Maryland not being as wool-centered a state as Vermont, yarn shops, particularly those selling artisanal yarn, were few and far between. So I was delighted, years ago, when I found a store with a stash of skeins that had been spun and dyed by an Uruguayan women\’s cooperative.
The wool looked as if the women had just passed the mid-term in Spinning and Dyeing 101. The yarn, which in places was almost a quarter of an inch thick, shrank to silk-thread dimensions in others. Its color swung from a barely-there grayish blue, through an electric ultramarine, to almost purple. But I liked those imperfections. I could see in my mind\’s eye the women, their black braids hanging down their backs, trudging over the Uruguayan pampas to the workshop where they spun and dyed, and felt empowered and affirmed in the process. To encourage them, I bought a stack of skeins.
I crocheted an immense shawl, almost a yard wide, and long enough to wrap a couple of times around my neck and shoulders. During most of the relatively balmy Maryland winter, I could wear the shawl in lieu of a coat. When we moved to Vermont, however, the shawl was useful as outdoor wear only in the fall.
I liked the shawl\’s warmth inside the house during the coldest winter days, but it was too long and unwieldy for doing anything other than sitting reading a book. Even then, I would periodically have to get up and put another log in the woodstove, and the shawl was forever snagging bits of kindling and getting tangled with the poker and stained with soot. Eventually, I put it away in the closet and forgot about it.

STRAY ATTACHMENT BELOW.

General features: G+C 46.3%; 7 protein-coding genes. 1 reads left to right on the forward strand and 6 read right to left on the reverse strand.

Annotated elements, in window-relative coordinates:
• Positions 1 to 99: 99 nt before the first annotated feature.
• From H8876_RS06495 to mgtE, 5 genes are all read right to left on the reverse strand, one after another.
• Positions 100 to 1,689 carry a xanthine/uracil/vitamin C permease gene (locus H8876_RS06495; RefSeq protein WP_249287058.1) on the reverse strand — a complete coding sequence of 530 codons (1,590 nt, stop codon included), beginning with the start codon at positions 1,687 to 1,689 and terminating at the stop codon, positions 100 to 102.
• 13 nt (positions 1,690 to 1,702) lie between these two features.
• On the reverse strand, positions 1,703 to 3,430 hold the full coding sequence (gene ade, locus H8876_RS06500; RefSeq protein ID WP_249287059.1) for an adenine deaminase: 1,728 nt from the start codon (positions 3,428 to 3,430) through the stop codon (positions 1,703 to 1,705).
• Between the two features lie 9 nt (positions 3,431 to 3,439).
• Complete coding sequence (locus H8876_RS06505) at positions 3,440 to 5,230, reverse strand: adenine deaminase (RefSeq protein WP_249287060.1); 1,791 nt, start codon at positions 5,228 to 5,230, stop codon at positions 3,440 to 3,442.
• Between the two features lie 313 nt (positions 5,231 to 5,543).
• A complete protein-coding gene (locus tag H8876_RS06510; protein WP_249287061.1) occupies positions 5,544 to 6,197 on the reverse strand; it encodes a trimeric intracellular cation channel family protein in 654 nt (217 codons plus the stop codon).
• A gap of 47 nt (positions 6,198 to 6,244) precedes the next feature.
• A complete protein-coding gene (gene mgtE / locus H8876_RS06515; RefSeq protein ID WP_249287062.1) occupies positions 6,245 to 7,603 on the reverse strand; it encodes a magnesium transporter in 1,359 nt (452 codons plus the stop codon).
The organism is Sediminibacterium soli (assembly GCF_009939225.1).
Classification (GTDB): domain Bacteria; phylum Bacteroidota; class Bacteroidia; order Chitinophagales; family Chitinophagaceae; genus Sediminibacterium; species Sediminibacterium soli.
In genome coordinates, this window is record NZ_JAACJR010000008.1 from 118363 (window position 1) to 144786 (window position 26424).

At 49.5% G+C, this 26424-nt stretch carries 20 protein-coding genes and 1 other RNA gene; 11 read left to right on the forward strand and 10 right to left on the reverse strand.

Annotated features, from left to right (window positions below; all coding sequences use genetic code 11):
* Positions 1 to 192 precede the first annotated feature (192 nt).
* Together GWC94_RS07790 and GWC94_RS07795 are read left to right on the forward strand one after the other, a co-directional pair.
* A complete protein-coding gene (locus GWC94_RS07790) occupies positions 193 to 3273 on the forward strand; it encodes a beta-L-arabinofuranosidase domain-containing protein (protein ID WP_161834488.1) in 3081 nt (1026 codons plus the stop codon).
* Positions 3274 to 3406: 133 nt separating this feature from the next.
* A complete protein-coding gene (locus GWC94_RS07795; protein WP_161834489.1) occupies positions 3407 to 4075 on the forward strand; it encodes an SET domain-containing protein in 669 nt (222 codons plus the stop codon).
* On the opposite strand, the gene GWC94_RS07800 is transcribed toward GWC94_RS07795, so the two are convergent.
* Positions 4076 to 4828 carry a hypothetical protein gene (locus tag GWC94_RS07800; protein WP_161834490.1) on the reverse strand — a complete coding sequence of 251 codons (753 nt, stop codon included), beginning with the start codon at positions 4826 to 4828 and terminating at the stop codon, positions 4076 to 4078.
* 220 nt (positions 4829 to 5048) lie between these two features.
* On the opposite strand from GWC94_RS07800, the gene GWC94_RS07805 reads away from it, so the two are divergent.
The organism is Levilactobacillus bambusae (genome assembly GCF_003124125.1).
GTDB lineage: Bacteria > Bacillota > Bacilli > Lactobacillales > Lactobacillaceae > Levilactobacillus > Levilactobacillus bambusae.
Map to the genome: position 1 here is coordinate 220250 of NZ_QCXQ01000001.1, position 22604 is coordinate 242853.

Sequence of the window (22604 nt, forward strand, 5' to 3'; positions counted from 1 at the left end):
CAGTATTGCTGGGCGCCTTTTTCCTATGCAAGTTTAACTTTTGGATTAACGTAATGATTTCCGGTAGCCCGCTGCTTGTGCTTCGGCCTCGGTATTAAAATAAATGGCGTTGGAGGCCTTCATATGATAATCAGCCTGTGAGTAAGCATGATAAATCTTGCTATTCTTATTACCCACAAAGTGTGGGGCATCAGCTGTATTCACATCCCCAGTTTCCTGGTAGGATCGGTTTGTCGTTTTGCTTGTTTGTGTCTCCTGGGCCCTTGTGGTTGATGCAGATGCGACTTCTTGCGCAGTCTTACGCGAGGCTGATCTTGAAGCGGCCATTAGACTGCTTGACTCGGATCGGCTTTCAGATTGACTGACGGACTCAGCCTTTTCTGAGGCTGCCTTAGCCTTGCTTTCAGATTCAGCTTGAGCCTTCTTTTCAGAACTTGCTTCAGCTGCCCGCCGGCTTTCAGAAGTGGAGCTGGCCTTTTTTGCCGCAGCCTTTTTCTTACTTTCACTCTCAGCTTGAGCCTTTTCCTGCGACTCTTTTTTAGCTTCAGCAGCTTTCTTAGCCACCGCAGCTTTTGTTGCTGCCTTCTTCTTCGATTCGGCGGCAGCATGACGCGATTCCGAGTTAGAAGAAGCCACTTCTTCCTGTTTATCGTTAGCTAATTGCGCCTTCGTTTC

Every year, when the light begins to ebb in the weeks following the summer solstice, as the orb weavers get busy spinning their late-summer webs I get a deep-seated urge to make stuff with wool. Sometimes I give in to the urge, and spend too much money on yarn for a garment that may or may not turn out as I anticipated. Often I redirect the urge into something more practical, such as stacking wood.
This year, just as the urge hit its peak, I ran into the Uruguayan shawl. There was all that wool, yards and yards of it, in a form that was useless to me. I decided to unravel the shawl, and make it into a more convenient design: a poncho.
It took me hours to deconstruct that shawl. My spouse, who is naive about the cost of wool, kept suggesting that I simply buy more wool, and make the poncho with that. But I persisted, and ended up with a basketball-sized sphere. I found the process of unraveling, watching the shawl disappear row by row, as satisfying as the actual crocheting.
Now the yarn ball is softball-sized, and the poncho is almost ready to be assembled. Then I\’ll light a fire in the stove and see if all the unraveling and crocheting have yielded a more ergonomic garment than the old shawl. I wonder how that women\’s cooperative in Uruguay is doing?